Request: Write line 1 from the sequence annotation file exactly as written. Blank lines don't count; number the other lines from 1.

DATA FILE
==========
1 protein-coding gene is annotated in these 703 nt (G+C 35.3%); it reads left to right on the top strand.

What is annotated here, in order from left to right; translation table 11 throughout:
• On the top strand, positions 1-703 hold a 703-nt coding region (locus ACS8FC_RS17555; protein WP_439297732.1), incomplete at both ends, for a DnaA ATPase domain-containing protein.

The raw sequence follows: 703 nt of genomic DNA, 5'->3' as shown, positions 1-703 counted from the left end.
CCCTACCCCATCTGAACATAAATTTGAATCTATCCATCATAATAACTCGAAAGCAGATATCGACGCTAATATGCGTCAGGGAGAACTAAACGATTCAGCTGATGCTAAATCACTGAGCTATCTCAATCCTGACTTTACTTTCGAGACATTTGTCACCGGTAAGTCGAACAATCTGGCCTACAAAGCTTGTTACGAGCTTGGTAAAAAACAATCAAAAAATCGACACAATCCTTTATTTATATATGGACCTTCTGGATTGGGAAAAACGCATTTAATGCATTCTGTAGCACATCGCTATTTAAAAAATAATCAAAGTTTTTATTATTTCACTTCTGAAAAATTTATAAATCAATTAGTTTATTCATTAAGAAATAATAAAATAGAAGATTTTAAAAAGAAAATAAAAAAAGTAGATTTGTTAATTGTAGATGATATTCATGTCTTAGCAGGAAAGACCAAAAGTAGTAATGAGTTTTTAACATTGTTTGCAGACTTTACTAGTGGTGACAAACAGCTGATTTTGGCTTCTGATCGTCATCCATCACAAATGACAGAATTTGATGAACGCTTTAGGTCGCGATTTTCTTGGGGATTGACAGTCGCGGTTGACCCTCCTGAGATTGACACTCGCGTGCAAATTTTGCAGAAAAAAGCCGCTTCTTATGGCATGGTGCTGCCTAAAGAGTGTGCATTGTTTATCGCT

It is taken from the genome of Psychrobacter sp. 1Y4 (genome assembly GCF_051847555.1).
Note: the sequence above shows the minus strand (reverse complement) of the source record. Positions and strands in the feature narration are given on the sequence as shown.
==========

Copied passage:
1 protein-coding gene is annotated in these 703 nt (G+C 35.3%); it reads left to right on the top strand.